I noticed some changes this week as we’ve been Sheltering in Place for a month. At the beginning, we felt paralyzed. “I always wanted time to clean out the junk drawer and get rid of some old clothes in my closet, but now that I have it, I can’t find any motivation.”
That was my story, too. I had a few shelves in the kitchen that were badly in need of organizing but I just couldn’t start – until this last week. I sat on the floor with the contents of the shelves strewn around and I was looking at “a thousand light bulbs” that were so old, they were virtually useless. I use energy saving bulbs now, but I never got rid of the old ones that were blue and red, rounded with thick stems and they came in strange shapes and sizes. It took me all of 20 minutes to sort through them and pack the old ones in a cardboard box, ready for the trash. I felt a rush of joy, I know that Marie Kondo, organizer extraordinaire, would be proud of me. But why had I waited so long?
It seemed that friends started doing similar things this last week. They were finally doing loads of laundry, cleaning out closets, the area under the sink, storage places and tossing old makeup. I’ve come to the conclusion that when we were initially asked to stay home, we went into shock. A kind of lethargy set in when we had to give up our routines, our daily schedules and habits, and face a new kind of existence. It took some doing, about three weeks for most of us to come out the other side as we have come to accept that there is no expiration date on our sheltering.
We are creatures of habit, not necessarily a bad thing, and it isn’t easy to accept a different kind of life. No more book club meetings, trying a new restaurant, going to the movies and going to work. I work at home so that wasn’t so different. But I was used to going out in the afternoons to sit with friends at my local knitting store, going grocery shopping and going to restaurants.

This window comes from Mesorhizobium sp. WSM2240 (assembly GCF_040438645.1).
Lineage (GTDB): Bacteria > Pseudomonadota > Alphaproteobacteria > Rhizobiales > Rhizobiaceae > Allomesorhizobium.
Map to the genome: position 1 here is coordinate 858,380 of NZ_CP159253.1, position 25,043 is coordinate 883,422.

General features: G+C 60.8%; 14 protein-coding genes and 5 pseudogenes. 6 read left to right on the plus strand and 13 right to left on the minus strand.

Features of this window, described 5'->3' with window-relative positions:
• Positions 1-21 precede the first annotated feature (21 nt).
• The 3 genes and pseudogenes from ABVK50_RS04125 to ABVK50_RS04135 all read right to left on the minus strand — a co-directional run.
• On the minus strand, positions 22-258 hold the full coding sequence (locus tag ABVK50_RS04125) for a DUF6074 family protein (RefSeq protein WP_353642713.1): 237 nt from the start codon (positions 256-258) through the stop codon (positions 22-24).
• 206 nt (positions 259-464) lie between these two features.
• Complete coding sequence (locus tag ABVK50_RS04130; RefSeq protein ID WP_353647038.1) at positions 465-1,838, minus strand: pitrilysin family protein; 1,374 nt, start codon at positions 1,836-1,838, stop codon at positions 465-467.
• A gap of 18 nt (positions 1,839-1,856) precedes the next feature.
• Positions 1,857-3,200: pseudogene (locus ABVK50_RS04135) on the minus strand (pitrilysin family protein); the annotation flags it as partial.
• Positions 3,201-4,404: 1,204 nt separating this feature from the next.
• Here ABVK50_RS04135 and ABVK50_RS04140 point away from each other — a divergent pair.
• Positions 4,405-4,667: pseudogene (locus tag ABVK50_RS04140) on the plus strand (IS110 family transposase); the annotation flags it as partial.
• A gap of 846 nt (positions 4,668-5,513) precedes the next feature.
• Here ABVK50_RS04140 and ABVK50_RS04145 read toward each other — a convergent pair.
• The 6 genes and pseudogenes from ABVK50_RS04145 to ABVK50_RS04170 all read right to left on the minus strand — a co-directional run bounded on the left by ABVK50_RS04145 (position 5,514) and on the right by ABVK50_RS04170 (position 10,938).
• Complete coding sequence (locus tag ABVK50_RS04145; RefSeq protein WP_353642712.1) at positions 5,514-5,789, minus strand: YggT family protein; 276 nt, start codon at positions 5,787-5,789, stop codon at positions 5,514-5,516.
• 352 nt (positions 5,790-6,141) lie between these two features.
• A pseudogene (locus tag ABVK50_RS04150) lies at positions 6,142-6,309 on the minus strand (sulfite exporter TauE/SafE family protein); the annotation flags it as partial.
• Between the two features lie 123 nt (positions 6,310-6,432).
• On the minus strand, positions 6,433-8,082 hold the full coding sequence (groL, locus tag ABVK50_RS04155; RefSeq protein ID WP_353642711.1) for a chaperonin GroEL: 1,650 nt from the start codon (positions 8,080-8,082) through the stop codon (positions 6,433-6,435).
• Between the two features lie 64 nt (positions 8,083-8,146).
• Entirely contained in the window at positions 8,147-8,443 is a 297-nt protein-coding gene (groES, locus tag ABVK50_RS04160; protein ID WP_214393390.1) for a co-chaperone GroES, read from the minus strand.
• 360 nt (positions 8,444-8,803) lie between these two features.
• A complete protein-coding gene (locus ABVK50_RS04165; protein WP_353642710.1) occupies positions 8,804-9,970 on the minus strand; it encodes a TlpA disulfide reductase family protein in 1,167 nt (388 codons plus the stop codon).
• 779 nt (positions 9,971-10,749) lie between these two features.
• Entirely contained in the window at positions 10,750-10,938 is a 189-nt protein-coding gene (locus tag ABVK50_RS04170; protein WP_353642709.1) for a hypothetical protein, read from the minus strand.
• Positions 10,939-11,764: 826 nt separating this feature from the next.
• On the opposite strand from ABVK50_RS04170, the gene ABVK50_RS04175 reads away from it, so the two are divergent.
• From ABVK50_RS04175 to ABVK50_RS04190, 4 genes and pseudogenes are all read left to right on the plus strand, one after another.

Nowadays, we find books and TV shows that take us to new places and distract us from the “new normal,” (I call it the “new abnormal,”) and we amp up our creative projects. Settling into a new routine isn’t easy but it isn’t a choice. It’s a must. We have to learn how to be comfortable ourselves for long periods of time if we live alone. If we live with someone else, we have to learn how to be compassionate and tolerant of our partners.
Creating a new and healthy routine helps me feel less vulnerable. I write in the mornings like I always did but now I can’t rely on my trainer to motivate me to work out. Instead, a friend and I call each other at a designated time and say, “Start now.” We hang up the phones, put on music and we work out for an hour, something I might not do if I couldn’t call him. After I exercise, I call around to see how friends are doing. We can be a great support for others when they need it and when we need it, we can get the same support.
The days just seem to pass. There are tons of podcasts, exercise classes and suggestions online if you can’t find ways to fill in your time. Mostly, it’s about making friends with ourselves and I wouldn’t be surprised if we miss this time when it ends. It will end so let’s be as present as possible and make the most of it. What does your new routine look like?